have a comprehensive and severely-over-planned security
procedure in place, and that procedure should now be
modified to accomodate the introduction of our product.
Some are too young in the business to have had it all
worked out. Some have lost key, experienced employees
to competitors via the usual employee-churn that happens
in any fast-paced business.

Anyway, you get one of our tokens -- and its ancillary
equipment -- and you need to do two things. You need
to initialize the token (and associated key-thingies)
and to decide to what groups it will belong, what
backups you will make, what options you will invoke,
how many people (and which ones) will be involved, etc.
Having done that, you need to tell your own application
program to start using our tokens, and to stop doing
everything in horribly-insecure host-space.

The token enforces time-outs for security reasons. It
simply can't allow itself to lie around being massaged
for long periods by possible attackers who are trying
to get at its contents. The hand-held access device
has time-outs for similar reasons.

Our interface program could certainly be lots nicer,
but the constraints of the hardware/firmware are
deliberately in place and not subject to loosening
any time soon.

The whole process of initializing a token would take
well under ten minutes. The operator is prompted
at every step. Unfortunately, the choices the operator
must make have implications. If you put the token into
operational status and THEN decide you made some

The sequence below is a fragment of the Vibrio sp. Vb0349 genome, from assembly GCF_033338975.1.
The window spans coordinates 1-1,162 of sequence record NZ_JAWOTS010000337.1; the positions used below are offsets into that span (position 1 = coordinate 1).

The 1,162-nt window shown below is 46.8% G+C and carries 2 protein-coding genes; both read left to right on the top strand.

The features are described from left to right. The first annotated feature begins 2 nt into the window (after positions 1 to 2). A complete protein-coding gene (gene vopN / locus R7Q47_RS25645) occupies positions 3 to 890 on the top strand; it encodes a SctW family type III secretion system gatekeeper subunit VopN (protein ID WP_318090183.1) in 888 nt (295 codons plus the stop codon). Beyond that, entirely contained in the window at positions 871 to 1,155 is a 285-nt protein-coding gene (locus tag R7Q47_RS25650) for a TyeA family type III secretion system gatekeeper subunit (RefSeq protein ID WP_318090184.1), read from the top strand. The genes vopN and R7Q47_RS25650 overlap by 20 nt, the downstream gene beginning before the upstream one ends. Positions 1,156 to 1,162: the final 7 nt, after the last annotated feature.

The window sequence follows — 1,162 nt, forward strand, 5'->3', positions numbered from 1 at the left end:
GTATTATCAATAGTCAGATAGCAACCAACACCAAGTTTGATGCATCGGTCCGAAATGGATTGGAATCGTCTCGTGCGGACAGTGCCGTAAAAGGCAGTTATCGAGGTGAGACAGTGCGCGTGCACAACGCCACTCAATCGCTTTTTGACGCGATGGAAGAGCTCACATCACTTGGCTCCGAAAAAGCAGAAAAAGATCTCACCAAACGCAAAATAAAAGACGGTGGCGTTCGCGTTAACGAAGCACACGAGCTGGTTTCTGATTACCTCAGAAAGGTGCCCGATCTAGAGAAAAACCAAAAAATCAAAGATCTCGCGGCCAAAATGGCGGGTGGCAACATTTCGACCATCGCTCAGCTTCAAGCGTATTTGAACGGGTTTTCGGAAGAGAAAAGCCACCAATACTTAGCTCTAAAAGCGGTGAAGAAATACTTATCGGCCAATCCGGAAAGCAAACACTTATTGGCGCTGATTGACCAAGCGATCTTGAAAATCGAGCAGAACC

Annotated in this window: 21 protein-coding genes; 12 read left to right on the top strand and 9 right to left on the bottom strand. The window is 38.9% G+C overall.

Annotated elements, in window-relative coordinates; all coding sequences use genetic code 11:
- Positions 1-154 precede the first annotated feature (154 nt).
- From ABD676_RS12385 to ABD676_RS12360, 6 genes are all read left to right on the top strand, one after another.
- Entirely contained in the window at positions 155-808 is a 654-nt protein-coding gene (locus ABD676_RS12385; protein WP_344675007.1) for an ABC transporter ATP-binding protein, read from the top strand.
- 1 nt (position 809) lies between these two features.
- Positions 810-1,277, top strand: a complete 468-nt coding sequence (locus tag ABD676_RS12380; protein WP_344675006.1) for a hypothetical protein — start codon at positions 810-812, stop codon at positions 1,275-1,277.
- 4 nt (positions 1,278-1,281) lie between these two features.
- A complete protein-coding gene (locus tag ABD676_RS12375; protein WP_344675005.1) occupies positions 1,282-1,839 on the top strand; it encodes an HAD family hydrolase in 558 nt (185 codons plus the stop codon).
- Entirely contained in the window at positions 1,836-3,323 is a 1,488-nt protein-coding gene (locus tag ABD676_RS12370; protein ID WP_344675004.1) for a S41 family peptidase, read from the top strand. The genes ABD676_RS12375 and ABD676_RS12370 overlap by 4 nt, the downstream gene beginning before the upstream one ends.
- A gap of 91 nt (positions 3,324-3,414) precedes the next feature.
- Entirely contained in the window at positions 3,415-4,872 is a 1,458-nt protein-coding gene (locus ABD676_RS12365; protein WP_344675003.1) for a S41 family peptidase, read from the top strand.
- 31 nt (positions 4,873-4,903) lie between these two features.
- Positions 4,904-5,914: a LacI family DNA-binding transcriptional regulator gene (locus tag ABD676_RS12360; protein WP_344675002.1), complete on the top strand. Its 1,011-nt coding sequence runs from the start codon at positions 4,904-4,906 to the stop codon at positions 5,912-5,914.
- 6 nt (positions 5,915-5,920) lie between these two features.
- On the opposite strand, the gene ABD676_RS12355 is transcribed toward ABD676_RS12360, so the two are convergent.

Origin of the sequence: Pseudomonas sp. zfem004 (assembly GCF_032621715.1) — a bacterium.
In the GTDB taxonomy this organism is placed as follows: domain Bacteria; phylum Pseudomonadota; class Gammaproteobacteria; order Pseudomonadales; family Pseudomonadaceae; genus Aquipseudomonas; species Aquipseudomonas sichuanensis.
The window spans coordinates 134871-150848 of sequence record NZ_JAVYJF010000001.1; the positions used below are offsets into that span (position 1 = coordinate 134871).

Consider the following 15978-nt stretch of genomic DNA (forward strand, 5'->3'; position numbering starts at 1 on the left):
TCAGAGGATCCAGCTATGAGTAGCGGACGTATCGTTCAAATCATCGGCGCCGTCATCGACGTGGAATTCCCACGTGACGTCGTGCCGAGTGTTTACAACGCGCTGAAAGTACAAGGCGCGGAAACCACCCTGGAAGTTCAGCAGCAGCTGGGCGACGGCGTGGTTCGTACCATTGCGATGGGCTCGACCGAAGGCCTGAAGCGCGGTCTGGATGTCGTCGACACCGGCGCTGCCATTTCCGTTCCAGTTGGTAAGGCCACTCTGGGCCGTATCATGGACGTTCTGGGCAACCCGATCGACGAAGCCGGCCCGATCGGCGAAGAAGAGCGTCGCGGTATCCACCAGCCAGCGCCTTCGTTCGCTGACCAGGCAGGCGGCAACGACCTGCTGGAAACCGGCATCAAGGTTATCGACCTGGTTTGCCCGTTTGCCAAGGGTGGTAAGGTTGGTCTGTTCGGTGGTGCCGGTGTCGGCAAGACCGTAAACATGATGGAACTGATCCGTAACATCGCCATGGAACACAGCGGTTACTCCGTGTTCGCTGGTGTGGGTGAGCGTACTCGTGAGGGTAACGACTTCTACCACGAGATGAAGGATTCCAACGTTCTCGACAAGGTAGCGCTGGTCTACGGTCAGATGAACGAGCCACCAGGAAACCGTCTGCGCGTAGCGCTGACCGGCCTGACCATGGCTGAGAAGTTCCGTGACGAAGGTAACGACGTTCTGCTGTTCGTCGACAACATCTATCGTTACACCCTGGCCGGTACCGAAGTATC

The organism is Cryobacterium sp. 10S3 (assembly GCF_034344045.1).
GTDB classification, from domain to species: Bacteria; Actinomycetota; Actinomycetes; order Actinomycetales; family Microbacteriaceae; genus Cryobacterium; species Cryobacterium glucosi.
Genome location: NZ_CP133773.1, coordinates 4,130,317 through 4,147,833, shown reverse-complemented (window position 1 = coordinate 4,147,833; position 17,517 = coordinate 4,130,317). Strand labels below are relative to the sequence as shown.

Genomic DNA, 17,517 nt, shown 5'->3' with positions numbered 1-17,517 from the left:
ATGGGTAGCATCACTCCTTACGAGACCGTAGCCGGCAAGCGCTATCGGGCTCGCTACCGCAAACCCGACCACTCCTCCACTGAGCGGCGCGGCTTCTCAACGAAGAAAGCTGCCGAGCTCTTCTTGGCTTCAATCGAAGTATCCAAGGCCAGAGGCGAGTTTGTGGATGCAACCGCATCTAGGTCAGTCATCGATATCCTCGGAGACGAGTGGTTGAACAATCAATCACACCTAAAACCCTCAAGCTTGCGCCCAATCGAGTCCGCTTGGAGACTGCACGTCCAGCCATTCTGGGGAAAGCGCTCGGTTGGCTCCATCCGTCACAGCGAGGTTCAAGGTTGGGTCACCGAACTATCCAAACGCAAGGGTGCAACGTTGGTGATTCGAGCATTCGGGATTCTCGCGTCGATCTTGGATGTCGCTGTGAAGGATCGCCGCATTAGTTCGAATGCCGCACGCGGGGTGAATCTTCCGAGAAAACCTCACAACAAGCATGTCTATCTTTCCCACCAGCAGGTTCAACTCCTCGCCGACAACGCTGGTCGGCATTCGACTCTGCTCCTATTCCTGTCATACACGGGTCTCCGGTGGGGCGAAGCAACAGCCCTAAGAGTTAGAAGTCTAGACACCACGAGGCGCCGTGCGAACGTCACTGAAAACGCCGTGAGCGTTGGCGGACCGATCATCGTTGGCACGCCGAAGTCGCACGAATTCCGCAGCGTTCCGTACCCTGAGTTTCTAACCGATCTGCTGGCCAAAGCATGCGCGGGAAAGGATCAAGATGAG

inconvenient choices, you CAN re-initialize, but at the
cost of any certificates/contents. If the contents
included the root-key for your enterprise... then you
have a huge expense and a credibility problem.

Similarly, when you initialize a token, you can have
it create a new domain on itself and on the domain key,
implying that this token is to be the first of a new
domain group. You make that choice by a Y/N answer on
the handheld device. If you make the choice that says
"this token begins a new domain/cloning-group", then
you've ensured that it can't belong to an existing
group... and that the associated key can't either.
Of course if that key DID belong to another group, it
just got overwritten and you can't use it to
unlock the previous group of tokens... whoops! Hope
you made a backup.

This little peek at my nightmare has no doubt been
too long and boring, but it's been just a peek. You
really don't want me to get into what's involved
when you have several tokens in operation, at least
that many in secure storage as backups, some of them
sharing key-like devices while others have their
very own that they do not share, but all of the
key-like devices also have physical backups... and
then your house security commandments tell you to
change your passwords monthly. Um, the authentication
codes on the key-like devices are considered to be
passwords, for the purposes of your security policy,

Hmm. Well, you know those little puzzles that have
letter/number tiles with one open space, and you
have to slide all the tiles around, one at a time,
until they line up in the correct order? Well, it's
like that but a bit more complicated. I use terms
like "round-robin updating scheme", "exponential
increase in complexity", and "do you really want to
do this?"

But hey!... if it wasn't a challenge, would *I* be
doing this? :-)


"Goodight, Mrs. Calabash, wherever your are.